PA lawmakers call out Dave McCormick’s investments in Rumble

Dave McCormick, a Republican candidate for U.S. Senate in Pennsylvania during a campaign event in Coplay, Pa., Tuesday, Jan. 25, 2022. (AP Photo/Matt Rourke)

By Sean Kitchen

March 21, 2024

Pennsylvania lawmakers and members of the Jewish community gathered in Harrisburg to highlight Republican Senate candidate Dave McCormick’s hypocrisy on his stake in an extremist social media site.

Republican Senate candidate Dave McCormick’s financial investments into Rumble, an online platform that houses right-wing extremists and neo-Nazis, have been called into question by Pennsylvania Democratic lawmakers and members of Pennsylvania’s Jewish community.

“You can’t call out anti-semitism on Monday and then invest millions of dollars in a platform for known hate-mongers on Tuesday,” State Rep. Dan Frankel (D-Allegheny) said at a press conference in Harrisburg on Wednesday.

“When white supremacists and conspiracy theorists were ousted from YouTube and they sought out a platform with no rules when it comes to hate speech, Rumble welcomed them in.”

Wednesday’s press conference was hosted by the Pennsylvania Democratic Party and is part of the “Don’t Trust Dave” bus tour, which highlights McCormick’s policy positions.

McCormick, a former Connecticut-based hedge fund manager running against US Sen. Bob Casey (D-Pennsylvania) this November, has between $1 million and $5 million invested into Rumble, according to a story published by the American Journal.

“McCormick’s hypocrisy is on full display with his investments in a site that promotes anti-semitic content,” said Democratic Jewish Outreach Pennsylvania Co-Founder and Chair Jill Zipin. “Pennsylvanians can see right through his act of pretending to oppose hate speech.”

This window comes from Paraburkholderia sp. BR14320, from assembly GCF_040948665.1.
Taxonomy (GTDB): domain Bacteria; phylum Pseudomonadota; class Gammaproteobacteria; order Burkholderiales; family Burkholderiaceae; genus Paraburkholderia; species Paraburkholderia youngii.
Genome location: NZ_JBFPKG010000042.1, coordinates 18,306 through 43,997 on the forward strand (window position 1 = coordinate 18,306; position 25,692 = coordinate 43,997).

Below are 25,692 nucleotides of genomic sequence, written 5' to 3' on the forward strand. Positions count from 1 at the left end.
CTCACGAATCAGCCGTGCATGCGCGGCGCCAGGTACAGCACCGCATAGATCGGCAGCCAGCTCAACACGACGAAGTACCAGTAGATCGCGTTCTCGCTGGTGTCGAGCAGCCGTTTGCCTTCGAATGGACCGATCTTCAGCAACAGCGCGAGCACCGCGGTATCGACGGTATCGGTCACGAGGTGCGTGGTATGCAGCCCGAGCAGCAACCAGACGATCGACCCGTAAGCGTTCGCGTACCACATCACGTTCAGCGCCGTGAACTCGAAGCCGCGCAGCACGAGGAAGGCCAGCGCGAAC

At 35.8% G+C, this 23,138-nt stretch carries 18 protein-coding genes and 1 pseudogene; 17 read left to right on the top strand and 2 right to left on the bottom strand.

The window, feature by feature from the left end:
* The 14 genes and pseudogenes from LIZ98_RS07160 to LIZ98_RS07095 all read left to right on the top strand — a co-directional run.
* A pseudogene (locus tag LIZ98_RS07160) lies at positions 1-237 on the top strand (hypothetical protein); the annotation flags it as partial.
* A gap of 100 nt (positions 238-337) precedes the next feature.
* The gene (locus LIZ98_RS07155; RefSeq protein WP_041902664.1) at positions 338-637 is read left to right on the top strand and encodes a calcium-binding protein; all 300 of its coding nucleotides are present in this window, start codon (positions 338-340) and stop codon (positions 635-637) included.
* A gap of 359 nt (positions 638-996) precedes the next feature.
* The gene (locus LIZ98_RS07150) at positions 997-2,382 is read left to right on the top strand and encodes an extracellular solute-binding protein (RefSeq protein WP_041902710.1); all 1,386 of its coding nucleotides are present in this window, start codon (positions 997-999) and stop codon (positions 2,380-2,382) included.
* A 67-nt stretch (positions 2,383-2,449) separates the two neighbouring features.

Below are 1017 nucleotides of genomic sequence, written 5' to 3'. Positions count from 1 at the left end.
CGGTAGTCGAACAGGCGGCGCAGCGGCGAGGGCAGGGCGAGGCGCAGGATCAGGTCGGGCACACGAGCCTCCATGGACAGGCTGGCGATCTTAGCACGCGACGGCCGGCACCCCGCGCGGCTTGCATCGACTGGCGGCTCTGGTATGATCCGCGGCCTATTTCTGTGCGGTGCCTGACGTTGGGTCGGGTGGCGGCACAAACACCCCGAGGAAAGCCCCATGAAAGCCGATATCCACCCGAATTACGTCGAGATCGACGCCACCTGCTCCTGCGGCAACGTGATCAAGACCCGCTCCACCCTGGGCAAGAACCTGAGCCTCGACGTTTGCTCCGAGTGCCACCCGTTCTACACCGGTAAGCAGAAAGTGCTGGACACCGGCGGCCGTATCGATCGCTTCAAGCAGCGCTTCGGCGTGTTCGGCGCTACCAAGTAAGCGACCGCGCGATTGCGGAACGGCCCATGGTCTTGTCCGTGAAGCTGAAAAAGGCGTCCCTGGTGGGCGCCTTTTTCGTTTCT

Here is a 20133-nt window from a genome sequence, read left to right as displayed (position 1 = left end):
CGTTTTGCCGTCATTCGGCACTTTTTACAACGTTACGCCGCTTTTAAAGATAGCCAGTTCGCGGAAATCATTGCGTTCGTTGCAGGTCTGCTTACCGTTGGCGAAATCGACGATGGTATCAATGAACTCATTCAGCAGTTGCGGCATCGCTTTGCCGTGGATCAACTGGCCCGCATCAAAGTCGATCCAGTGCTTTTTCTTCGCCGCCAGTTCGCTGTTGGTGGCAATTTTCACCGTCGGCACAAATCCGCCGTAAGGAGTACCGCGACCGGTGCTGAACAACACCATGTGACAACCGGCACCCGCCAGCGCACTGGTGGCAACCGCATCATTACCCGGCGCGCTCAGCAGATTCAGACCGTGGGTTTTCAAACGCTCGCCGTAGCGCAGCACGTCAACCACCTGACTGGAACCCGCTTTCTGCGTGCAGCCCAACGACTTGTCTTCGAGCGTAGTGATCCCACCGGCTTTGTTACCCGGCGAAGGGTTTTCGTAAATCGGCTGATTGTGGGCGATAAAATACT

The platform is the home to white supremacists and conspiracy theorists such as Nick Fuentes, a figure in the extreme alt-right who is a Holocaust denier that often praises Adolf Hitler.

“Some people know about a guy named Nick Fuentes, who is another extremist,” State Rep. Tarik Khan (D-Philadelphia) said on Wednesday.

“Nick is a white supremacist who is hosted on this platform who is a white supremacist and holocaust denier who recently said he will ally himself with any person who says quote ‘that they love Hitler.’”

This hasn’t been the first time a high-profile Pennsylvania Republican found themselves in hot water with being associated with an extremist online platform. State Sen. Doug Mastriano (R-Franklin) spent $5,000 advertising on Gab, another social media-platform that welcomes extremists, but later deleted it after being pressured by the Pennsylvania Democratic Party.

Gab was frequently used by Robert Bowers, a white supremacists who murdered 11 members of Pittsburgh’s Jewish community inside the Tree of Life Synagogue.

“Clear research shows that hate speech begets violence, and it was after a man who was radicalized on another hate platform drove to a building that housed three synagogues in my district in open fire on my friends and neighbors,” Frankel said.

“We lost 11 people that day. We will never know how history might have been different, had that man if he was unable to find common cause with thousands of people who traffic dark conspiracy theories and cruel memes that dehumanized Jews and other people for their ethnicity, race, or sexuality.”

The McCormick campaign was reached via email and didn’t provide comment for this story.

Correction: the headline of this story has been updated on May 10, 2024.



Author

  • Sean Kitchen

    Sean Kitchen is the Keystone’s political correspondent, based in Harrisburg. Sean is originally from Philadelphia and spent five years working as a writer and researcher for Pennsylvania Spotlight.

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